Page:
The United States Constitution can be a daunting and boring study for eighth graders, heck for anyone. Reading and plodding through the primary text will overwhelm the most attentive of students. We knew that in order for our students to acquire the essential understandings regarding the three branches of the US government other teaching techniques would need to be applied.
Applying visual techniques were the center piece of our lesson plan.
1. As a hook we started our unit with “Three Ring Circus” created by School House Rock. The perfect visual and fun story line to grab the interest of our eighth grade students:
This short video incorporates entertaining cartoon characters, catchy corny music, and a simplistic but effective metaphor with the US three branches of government. PERFECT, especially when you consider our final assessment project; a poster of a metaphor of the Three Branches of Government.
2. Next we presented the information in a 12 slide power point presentation:
To be honest this visual we created wasn’t perfect. While the text was limited to two to five bullets, and were in structured in phrases not sentences, there still were a lot of words. This broke some of the rules for an ideal digital story. But we wanted this PowerPoint to not just be a one time presentation, but to represent the foundation to our student notes. So there is a lot of text/information (words, words, etc.) on most of the slides. In order to counter this we highlighting the key three or so words on each slide. We also included precise images that would link the message to a visual. On slide four and ten we varied the slide form by presenting the notes in an Inspiration style web, which added variance and kept the students intrigued. Further this Inspirational web style will be used in the next exercise, so it also served to introduce the next step in the unit. After going through the 12 slide presentation we Dyknow-ed (sent) the presentation to each student’s dedicated student D:drive for notes and study.
3. PowerPoint notes aren’t enough, we wanted students to create their own notes and we wanted it to be visual. Inspiration Webs were the perfect solution:
We created a basic web as a starter for each student. This starter web was accompanied by a word bank. Students must use every word in the word bank and place them on their Constitution Web. Below the web we placed numerous links that would not only define, but also show examples of the words in the bank. Students could work in pairs and took a couple of days to complete their Constitutional webs. Now they have all the terms expected in this unit and in a visual style that they created!
4. Now it was time for them to practice and apply their understanding without high risk. The website, www.icivics.org/ provided an excellent forum for this play. And when I mean play, I mean play. The site includes various games that focus on all three branches of the US government: legislative, executive, and judicial. These games were educational and fun, many students played the games when on break and at home. These games were highly visual and interactive, all fantastic for learning.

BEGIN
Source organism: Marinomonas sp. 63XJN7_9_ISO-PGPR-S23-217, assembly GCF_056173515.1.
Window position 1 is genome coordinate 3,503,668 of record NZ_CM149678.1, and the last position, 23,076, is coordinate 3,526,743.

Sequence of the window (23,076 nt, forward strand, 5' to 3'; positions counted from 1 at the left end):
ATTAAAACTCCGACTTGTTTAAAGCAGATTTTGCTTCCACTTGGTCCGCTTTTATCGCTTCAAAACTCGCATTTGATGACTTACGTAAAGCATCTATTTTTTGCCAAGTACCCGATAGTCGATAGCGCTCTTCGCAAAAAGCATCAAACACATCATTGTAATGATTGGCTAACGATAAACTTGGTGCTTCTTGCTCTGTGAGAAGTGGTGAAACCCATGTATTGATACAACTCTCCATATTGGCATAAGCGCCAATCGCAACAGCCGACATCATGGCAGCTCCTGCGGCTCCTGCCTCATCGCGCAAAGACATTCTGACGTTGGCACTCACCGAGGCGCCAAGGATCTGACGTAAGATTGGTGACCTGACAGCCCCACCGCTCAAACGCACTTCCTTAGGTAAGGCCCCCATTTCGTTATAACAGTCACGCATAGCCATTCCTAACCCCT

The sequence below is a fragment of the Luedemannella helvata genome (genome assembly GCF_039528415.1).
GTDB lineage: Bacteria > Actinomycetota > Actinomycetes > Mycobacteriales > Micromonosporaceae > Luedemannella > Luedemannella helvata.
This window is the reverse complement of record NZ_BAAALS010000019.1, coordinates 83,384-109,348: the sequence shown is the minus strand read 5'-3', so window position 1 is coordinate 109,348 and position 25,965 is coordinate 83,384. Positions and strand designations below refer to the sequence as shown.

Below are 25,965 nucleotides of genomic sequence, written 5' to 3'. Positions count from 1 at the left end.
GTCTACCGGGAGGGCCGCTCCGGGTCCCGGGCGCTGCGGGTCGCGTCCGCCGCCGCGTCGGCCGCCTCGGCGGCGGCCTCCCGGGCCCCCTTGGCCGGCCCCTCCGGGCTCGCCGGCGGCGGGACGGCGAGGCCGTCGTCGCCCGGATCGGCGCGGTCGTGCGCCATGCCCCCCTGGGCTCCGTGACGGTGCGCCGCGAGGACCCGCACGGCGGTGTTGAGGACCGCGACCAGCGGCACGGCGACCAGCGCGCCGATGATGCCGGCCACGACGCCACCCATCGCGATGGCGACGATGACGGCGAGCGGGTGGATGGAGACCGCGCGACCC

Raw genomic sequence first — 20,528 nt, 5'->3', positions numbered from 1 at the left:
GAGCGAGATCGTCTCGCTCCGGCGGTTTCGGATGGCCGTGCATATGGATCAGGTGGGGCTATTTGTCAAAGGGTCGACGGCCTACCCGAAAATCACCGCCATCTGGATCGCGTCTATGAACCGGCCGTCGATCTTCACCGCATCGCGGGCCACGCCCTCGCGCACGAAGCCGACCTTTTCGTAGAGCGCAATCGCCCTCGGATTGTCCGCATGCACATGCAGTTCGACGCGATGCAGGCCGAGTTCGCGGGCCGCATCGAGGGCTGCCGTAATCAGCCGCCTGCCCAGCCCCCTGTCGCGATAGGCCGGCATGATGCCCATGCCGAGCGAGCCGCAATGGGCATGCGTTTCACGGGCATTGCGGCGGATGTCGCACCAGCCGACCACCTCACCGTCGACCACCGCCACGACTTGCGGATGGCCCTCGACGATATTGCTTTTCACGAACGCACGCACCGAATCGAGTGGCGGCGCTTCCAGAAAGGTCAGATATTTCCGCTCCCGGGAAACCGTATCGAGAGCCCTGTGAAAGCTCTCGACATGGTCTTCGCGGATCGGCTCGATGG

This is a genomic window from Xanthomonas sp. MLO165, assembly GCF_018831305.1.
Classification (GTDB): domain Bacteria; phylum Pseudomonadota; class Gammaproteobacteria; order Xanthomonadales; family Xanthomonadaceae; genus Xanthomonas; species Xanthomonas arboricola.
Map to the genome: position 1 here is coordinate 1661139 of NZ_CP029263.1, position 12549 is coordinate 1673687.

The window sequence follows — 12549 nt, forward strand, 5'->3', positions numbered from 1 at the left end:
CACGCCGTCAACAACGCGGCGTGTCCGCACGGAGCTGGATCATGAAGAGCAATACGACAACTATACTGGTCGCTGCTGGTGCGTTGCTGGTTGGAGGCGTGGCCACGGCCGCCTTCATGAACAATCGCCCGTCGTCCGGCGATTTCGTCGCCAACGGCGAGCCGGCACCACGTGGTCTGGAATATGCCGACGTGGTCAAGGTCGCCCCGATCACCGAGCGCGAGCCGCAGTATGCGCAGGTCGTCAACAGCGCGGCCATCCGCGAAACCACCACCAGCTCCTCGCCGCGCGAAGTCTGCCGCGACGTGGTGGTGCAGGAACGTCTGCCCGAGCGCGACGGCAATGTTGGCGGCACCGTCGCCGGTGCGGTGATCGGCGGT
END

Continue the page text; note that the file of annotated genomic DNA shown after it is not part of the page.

5. Let’s see if students could now apply their learning to a task? Planet Drajplit (www.docstoc.com) is a new planet in need of a high functioning government, can students help this planet? In small groups students design their own government (modeled after the US constitution/three branches) and answer tough questions from the Drajplit citizens regarding governance. This exercise effectively put responsibility on the students to prove their understanding, plus it empowered them as experts.
6. At this point we had a week long break from excessive homework as our students were taking a standardized test (CTP4), so we lightened the study load. To re-engage the students after the standardized testing we had students independently watch BrainPops and take the corresponding BrainPop quizzes: “The US Constitution”, “The Bill of Rights”, and “The Three Branches of Government”.
These BrainPops are great digital stories with fun characters, accurate information, and presented In an age appropriate current style. Plus it pre-assesses the students and allows them to take the quizzes as many times as they like. These independent reviews perfectly brought the students back to the three branches of government unit.
7. Finally students were ready for their finally assessments, returning full circle to the initial School House Rock “Three Ring Circus” metaphor, students were instructed to create their own metaphor(simile) for the three branches of government. This project creatively titled “Three Branches of Government Metaphor Project” asks students to create their own visual metaphor poster, which they then present and display for the class.
Interpretive, creative, personal connections, and visual, this project has all the necessary educational techniques to enable authentic and powerful understandings in our students. Plus I can display them inside and outside the classroom so other students can benefit from the unique visual connections and further their understanding of the three branches of the US government.